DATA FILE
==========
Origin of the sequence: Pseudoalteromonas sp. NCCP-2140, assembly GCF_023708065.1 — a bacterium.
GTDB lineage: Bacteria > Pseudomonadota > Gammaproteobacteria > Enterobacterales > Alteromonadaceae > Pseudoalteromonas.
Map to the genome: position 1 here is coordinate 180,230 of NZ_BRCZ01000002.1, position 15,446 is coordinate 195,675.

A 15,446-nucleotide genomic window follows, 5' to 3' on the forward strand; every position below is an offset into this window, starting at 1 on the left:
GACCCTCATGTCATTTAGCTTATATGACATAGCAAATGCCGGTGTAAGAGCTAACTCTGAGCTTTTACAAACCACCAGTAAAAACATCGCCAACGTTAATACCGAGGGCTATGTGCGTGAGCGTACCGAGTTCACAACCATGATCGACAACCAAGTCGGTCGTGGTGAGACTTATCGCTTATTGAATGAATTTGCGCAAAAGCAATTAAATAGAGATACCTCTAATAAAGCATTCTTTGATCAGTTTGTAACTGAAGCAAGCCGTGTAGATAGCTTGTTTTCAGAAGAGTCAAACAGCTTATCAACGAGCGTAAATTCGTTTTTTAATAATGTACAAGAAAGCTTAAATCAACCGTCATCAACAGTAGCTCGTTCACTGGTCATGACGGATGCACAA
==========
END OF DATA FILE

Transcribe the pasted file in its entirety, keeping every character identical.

Origin of the sequence: Pseudoalteromonas sp. NCCP-2140, assembly GCF_023708065.1 — a bacterium.
GTDB lineage: Bacteria > Pseudomonadota > Gammaproteobacteria > Enterobacterales > Alteromonadaceae > Pseudoalteromonas.
Map to the genome: position 1 here is coordinate 180,230 of NZ_BRCZ01000002.1, position 15,446 is coordinate 195,675.

A 15,446-nucleotide genomic window follows, 5' to 3' on the forward strand; every position below is an offset into this window, starting at 1 on the left:
GACCCTCATGTCATTTAGCTTATATGACATAGCAAATGCCGGTGTAAGAGCTAACTCTGAGCTTTTACAAACCACCAGTAAAAACATCGCCAACGTTAATACCGAGGGCTATGTGCGTGAGCGTACCGAGTTCACAACCATGATCGACAACCAAGTCGGTCGTGGTGAGACTTATCGCTTATTGAATGAATTTGCGCAAAAGCAATTAAATAGAGATACCTCTAATAAAGCATTCTTTGATCAGTTTGTAACTGAAGCAAGCCGTGTAGATAGCTTGTTTTCAGAAGAGTCAAACAGCTTATCAACGAGCGTAAATTCGTTTTTTAATAATGTACAAGAAAGCTTAAATCAACCGTCATCAACAGTAGCTCGTTCACTGGTCATGACGGATGCACAA